Saturday, March 25, 2006

Wanted: Co-creators (see inside for more details)

I ain't got much time for usin' this here internet these days, so we'z gotz to git right down to business. Mmmmkkk?

You and I are creatures, created beings. My very existence did not come from myself, nor do you have any hand to play in your own existence. It is God Who created you and me, and He designed the means by which we would one day come into being. (Psst . . . it involves sexual intercourse.)

God, in fact, is still very much in the business of creating; His creative work did not end when He rested on the seventh day (see Genesis 2:3). God has established the laws of nature in such a way that His wonderful creation, human kind, participates profoundly in His continuing work of creating new human beings in His image and likeness. (This is not a physical likeness, as God is spirit, but a likeness in that we can reason and will things as God does. We are capable of self-knowledge, self-possession, and self-giving. See the Catechism of the Catholic Church #357.)

When a man and a woman “use the sexual urge in sexual intercourse,” they “enter as it were into the cosmic stream by which existence is transmitted,” says JPII (54). As rational beings, both a man and a woman can “consciously direct their own actions and also foresee the possible results, the fruits of those actions” (54). The CCC #357 says that human persons are capable of freely giving themselves and “entering into communion with other persons.” We are called by grace to offer ourselves in faith and love to God, a gift that no other creature on earth can do in our stead (CCC 357).

When a couple copulates, they are, in the words of JPII, “the rational cocreators of a new human being” (54). The physical union of a man and woman may beget the physical body of their own child, however, neither of them can take credit for the creation of the spirit of that child. It is God rather who “breathes” the spirit of the child into its physical being upon conception. (See CCC 366.) The Catholic Church holds that a person’s body and spirit form a unity of substance; they are not two separate things. That is dualism, and we will have none of that. ;-D

Peter Kreeft explains, in Catholic Christianity:

“Man is not merely a body (that is materialism). Nor is he merely a soul (that is spiritualism). Nor is he two beings, like a ghost in a machine (that is dualism). He is one being in two dimensions, bodily and spiritual. . .

“The human soul is not imprisoned in the body, as Plato taught, but expressed in it, as the meaning of a play is expressed in its words. And the body is not enslaved by the soul but fulfilled by it, as a beautiful piece of marble is fulfilled and brought to perfection in a great work of sculpture. . .

“The human soul is not a pure spirit, like an angel. It is the ‘form’ of the body; it is meant to inform a body. The body is not a house, and the soul is not ghost. We are not haunted! The soul is not something strange, occult, or alien. Just the opposite. It is who we are; it is our personality. God gave it to us at conception (that magical moment that was the beginning of our body, too), and we shape it through all of life’s choices” (59).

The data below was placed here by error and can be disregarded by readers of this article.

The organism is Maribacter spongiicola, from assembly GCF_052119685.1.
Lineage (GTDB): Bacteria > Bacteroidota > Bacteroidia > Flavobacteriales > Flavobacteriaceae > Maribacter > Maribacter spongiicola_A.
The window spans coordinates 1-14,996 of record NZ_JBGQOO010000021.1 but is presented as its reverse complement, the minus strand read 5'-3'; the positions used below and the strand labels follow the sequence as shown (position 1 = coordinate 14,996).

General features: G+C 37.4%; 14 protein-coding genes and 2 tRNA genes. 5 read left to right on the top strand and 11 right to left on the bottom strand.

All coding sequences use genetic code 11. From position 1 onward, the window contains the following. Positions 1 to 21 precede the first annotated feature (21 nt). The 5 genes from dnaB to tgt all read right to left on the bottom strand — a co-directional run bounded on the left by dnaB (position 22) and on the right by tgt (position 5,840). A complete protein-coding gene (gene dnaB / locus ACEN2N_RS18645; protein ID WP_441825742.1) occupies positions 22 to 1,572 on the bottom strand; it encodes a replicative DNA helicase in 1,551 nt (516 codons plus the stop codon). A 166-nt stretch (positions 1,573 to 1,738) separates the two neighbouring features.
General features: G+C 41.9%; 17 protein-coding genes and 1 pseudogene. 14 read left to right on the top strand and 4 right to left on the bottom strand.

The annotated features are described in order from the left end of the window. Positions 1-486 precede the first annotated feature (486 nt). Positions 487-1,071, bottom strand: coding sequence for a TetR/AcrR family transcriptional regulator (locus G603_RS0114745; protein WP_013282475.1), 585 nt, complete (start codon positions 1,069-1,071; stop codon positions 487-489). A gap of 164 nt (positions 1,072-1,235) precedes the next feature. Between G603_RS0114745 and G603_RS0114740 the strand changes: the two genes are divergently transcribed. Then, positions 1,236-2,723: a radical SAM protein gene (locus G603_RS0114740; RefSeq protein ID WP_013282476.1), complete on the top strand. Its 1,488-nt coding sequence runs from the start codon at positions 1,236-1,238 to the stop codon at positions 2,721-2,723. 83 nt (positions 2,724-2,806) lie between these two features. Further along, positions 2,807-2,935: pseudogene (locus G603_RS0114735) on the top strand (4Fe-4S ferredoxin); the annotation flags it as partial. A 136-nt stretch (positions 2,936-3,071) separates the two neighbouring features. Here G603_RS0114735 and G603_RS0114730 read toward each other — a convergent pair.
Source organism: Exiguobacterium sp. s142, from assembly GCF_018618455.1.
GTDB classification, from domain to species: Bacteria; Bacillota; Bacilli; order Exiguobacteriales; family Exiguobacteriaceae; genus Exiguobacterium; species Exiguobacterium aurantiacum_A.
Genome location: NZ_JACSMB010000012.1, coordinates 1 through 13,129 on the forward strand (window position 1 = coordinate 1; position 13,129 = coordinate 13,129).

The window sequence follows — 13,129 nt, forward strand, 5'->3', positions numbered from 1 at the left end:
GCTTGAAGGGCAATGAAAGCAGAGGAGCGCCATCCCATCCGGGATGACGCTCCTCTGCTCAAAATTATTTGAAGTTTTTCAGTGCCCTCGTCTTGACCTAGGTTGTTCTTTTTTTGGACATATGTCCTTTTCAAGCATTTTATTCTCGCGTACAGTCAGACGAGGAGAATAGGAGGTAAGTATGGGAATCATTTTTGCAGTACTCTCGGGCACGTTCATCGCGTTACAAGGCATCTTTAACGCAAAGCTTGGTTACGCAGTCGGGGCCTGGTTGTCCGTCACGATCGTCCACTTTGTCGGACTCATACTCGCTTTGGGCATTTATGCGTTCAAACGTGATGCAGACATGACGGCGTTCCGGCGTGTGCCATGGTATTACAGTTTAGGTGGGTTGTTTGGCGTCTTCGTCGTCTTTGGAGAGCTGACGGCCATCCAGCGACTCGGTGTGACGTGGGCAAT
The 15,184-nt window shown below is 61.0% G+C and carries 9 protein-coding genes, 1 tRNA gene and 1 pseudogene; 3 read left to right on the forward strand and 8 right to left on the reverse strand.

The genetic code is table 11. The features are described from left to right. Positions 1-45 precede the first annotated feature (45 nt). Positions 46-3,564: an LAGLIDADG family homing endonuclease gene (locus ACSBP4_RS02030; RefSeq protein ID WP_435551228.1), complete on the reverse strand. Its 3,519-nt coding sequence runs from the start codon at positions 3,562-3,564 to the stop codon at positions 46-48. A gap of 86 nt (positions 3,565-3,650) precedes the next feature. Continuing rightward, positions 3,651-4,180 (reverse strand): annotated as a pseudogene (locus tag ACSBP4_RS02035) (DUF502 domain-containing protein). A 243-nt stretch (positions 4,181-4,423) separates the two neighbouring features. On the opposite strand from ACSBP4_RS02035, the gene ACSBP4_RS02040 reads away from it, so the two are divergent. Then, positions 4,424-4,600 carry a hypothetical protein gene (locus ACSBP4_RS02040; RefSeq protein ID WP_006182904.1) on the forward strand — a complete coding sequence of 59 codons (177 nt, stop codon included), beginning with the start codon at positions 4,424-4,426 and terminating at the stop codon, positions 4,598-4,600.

“We are neither animals nor angels. Our bodies are neither the whole of our nature, as with animals, nor outside our nature, as with angels. They are not external to us, not costumes for spirits to hide in, like Halloween masks, or instruments for minds to manipulate, like computers. We are essentially body as well as spirit.

“Why did God design us this way?

“God designed us to be the priests of the whole of creation. ‘God created everything for man, but man in turn was created to serve and love God and to offer all creation back to him’ (CCC 358). How then do we fulfill our destiny as the priests of the whole creation?

When we offer ourselves to God, we offer up the whole universe in our body, for our body is a ‘microcosm’, a little cosmos, the universe in miniature. We are made up of star-stuff and mineral-stuff and plant life and animal sensations, as well as mind and will and heart. ‘Through his very bodily condition [man] sums up in himself the elements of the material world. Through him they are thus brought to their highest perfection and can raise their voice in praise freely given to the creator’ (GS 14; cf. Dan 3:57-90). In us, the floods clap their hands and the hills sing for joy (Ps 98:8). (58-9)

So what happens to a man’s spirit upon the death and decay of his physical body? Kreeft explains:

“The soul must be reunited with a new body because God made man as a soul-body unity, and God makes no mistakes. Therefore the resurrection of the body is needed to complete and perfect our human nature in heaven. (Between death and resurrection, we are incomplete.) We do not become angels any more than we become ants” (60).

We are not to despise our bodily life. Because God has created our bodies and will also resurrect them in His own timing, we should indeed hold our bodily existence in honor as the good that it is.

All this to bring it back to the point that when a man and woman conceive a child, they participate with God in the creation of another immortal soul, of a brand new human person, the incarnation of their love (well . . . hopefully). Isn’t that amazing?

Well, if you wanna find out what love's got to do with it, then stay tuned! ;-D

Tuesday, March 7, 2006


Just wanted to let any one out there know that I hope to blog again on Sunday, but for the rest of the week I have very, very little internet access . . . as I've given up most of my personal internet usage for Lent. It's really great, I must confess. Ooooo, and I'm going to have my first Confession/Penance sometime soon. I'm soooooooo excited! Seriously!